The Malheur National Wildlife Refuge

Malheur National Wildlife Refuge
Malheur National Wildlife Refuge. Russell Illig/Stockbyte/Getty Images

At the center of an attention-grabbing armed takeover of public land in Oregon lies the Malheur National Wildlife Refuge (NWR), an isolated property with over 187,000 acres of open water, wetland, and shrub land. Its management by the US Fish & Wildlife Service is governed by the National Wildlife Refuge system mission, with goals to protect land and water “for the conservation, management, and where appropriate, restoration of the fish, wildlife, and plant resources and their habitats within the United States for the benefit of present and future generations of Americans”.

  As a wildlife refuge, how significant is Malheur?

Spectacular…in Its Own Way

Located in very remote Harney County, the refuge headquarters are about 150 miles east of Bend, Oregon, and 200 miles west of Boise, Idaho, the two closest large communities. A few small rural towns dot the landscape around the refuge. As a protected area, Malheur does not boast dramatic sandstone cliffs, sparkling mountain lakes, or inspiring waterfalls. Its beauty is more subtle, and is centered on the large wetland system supporting a surprising amount of life in an otherwise stark desert. The source of the refuge's water is the Bonner und Blitzen River, which flows through extensive marshes and into Malheur Lake.

A Rich Cast of Residents

Native fish species pilot the Refuge waters, mule deer and antelope herds cruise the flats, but most of Malheur NWR’s visitors’ attention (at least mine!) is turned towards the birds: a staggering 320 species of birds have been observed on the Refuge.

In the summer, many species breed in the marshes, including several waterfowl species, Sandhill Cranes, Western Grebes, and White-faced Ibis. The surrounding grasslands host breeding Bobolinks, a species mostly associated with the eastern half of North America. Other favorites of mine include breeding Prairie Falcons, Loggerhead Shrikes, Long-billed Curlews, and Sagebrush Sparrows.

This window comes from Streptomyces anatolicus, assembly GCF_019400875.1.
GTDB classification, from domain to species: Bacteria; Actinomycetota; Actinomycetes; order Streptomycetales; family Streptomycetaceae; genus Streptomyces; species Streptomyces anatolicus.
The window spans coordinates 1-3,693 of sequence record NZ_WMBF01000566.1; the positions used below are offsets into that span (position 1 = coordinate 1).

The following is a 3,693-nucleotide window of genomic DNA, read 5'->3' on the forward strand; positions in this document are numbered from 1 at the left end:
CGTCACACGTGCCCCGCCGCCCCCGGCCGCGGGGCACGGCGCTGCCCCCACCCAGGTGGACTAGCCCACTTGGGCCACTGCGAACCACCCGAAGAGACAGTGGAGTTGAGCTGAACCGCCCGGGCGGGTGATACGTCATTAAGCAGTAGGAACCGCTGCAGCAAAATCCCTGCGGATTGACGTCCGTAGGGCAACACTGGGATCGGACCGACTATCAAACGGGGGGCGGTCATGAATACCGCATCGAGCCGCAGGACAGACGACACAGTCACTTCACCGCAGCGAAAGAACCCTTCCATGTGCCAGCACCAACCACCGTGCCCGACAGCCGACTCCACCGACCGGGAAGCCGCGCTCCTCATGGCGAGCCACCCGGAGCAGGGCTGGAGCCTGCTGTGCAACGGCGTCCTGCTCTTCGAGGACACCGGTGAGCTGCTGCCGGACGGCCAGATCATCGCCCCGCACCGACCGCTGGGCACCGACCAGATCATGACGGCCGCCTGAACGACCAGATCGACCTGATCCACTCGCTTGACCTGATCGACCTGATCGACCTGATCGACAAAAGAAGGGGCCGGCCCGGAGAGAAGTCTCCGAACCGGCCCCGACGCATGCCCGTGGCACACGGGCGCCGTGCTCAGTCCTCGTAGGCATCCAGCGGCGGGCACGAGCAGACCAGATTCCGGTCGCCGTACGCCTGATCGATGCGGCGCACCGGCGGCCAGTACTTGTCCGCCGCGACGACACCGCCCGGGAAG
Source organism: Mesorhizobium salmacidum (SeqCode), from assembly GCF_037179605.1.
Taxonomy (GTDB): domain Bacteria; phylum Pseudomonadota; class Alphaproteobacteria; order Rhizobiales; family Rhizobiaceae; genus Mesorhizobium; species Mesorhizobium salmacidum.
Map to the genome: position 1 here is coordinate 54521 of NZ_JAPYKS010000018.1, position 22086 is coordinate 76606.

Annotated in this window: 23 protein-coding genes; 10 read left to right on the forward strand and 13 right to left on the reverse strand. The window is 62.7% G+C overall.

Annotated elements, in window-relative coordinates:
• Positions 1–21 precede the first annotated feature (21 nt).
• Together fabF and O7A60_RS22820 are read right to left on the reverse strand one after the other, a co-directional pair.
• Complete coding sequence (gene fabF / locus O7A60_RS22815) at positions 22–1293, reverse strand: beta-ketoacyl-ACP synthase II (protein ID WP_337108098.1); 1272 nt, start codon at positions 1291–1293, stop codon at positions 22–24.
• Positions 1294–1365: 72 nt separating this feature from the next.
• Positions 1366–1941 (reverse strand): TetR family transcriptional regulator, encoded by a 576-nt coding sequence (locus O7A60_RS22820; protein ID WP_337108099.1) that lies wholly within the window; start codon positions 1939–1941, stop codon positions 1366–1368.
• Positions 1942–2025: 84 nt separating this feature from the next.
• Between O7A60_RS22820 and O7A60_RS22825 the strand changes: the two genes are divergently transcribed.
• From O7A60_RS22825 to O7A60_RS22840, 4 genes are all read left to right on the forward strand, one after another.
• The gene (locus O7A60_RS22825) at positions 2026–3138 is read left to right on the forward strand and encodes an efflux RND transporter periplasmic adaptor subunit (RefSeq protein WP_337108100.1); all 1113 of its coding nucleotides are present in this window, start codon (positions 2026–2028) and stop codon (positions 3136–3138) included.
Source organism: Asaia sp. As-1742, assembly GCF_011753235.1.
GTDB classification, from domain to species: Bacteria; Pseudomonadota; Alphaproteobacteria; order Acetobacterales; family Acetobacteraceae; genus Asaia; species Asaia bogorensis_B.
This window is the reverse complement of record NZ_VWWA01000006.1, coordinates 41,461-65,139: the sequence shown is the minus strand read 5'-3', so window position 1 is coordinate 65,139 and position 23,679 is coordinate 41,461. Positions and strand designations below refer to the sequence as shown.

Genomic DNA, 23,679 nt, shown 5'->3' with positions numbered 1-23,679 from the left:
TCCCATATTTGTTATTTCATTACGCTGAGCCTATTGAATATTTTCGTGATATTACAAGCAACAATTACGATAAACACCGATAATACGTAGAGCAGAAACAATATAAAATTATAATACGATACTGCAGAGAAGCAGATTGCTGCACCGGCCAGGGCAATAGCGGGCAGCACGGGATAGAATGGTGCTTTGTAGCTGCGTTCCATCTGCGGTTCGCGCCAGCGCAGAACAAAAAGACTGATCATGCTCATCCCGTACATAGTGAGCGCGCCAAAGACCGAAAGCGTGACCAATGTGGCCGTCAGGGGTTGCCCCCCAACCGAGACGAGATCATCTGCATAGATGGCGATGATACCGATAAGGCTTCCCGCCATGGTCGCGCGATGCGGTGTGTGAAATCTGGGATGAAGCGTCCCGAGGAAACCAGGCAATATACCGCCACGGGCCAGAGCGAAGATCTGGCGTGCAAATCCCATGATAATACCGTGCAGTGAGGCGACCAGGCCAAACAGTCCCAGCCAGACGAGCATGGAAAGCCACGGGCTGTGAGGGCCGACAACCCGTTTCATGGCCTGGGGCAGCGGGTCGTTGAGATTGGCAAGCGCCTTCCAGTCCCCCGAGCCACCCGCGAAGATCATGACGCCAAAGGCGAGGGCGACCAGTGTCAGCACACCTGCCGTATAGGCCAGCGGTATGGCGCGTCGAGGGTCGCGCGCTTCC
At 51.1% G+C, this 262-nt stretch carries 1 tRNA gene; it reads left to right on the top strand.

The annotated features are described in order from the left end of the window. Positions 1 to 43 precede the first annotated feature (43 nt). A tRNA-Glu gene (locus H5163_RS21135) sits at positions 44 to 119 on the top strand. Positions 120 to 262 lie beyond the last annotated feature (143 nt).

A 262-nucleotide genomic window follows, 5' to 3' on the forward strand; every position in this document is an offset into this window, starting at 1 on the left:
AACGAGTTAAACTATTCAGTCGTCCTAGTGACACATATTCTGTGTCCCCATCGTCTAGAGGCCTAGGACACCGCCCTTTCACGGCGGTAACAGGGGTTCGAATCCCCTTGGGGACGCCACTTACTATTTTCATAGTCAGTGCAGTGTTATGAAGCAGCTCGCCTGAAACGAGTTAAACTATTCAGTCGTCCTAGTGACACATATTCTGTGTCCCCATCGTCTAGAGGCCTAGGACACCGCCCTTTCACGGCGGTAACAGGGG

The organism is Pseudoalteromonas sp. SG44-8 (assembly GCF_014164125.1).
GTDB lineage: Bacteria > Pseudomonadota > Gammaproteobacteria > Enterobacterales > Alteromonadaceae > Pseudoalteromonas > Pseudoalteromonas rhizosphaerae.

An Important Rest Area for Biodiversity

The summer wildlife is of high interest, but the real draw to Malheur for many birders is spring and fall migration. During those times, millions of birds flying over the arid Intermountain West look for a food-rich oasis to spend a few hours resting and feeding. The Malheur National Wildlife Refuge provides just that, and was recognized as an Important Bird Area by the National Audubon Society.

As the armed trespass situation developed in January 2016, the Audubon Society of Portland issued an eloquent statement, reminding us that:

“The 188,000 acre refuge represents some of the most important bird habitat on the Pacific Flyway. It is one of the crown jewels of the National Wildlife Refuge System and belongs to all Americans. In 2013, the Refuge adopted a long-term management plan developed through an inclusive collaborative process that brought together the local community, tribes, conservation groups, state and federal agencies, and other stakeholders. These stakeholders have continued to work together to implement this strategy which includes one of the biggest wetland restoration efforts ever undertaken.”

The conditions that make Malheur such great wildlife habitat do not just happen.

Water levels, vegetation restoration, invasive species control, and infrastructure planning are carefully managed to maintain the place's extremely high value for migrating birds and other wildlife. At the same time, visitors can enjoy wildlife viewing, fishing, hunting, and hiking. The 2016 illegal occupation is rather rich in irony, as a declared attempt to “take land back for the people” by forcing the transfer of public land to commercial ranching activities.

Pressures on the Malheur NWR

The current armed takeover will hopefully have little effect on the Refuge’s primary mission. Rather, concerns are for global climate change, which has the potential to negatively affect the hydrology of the wetland system. For the last several years, the severe Western drought has reduced the amount of habitat available for fish and for breeding and migrating birds.

For More Information

Audubon Society of Portland. Statement about Malheur NWR.

US Fish & Wildlife Service. Malheur National Wildlife Refuge.

 

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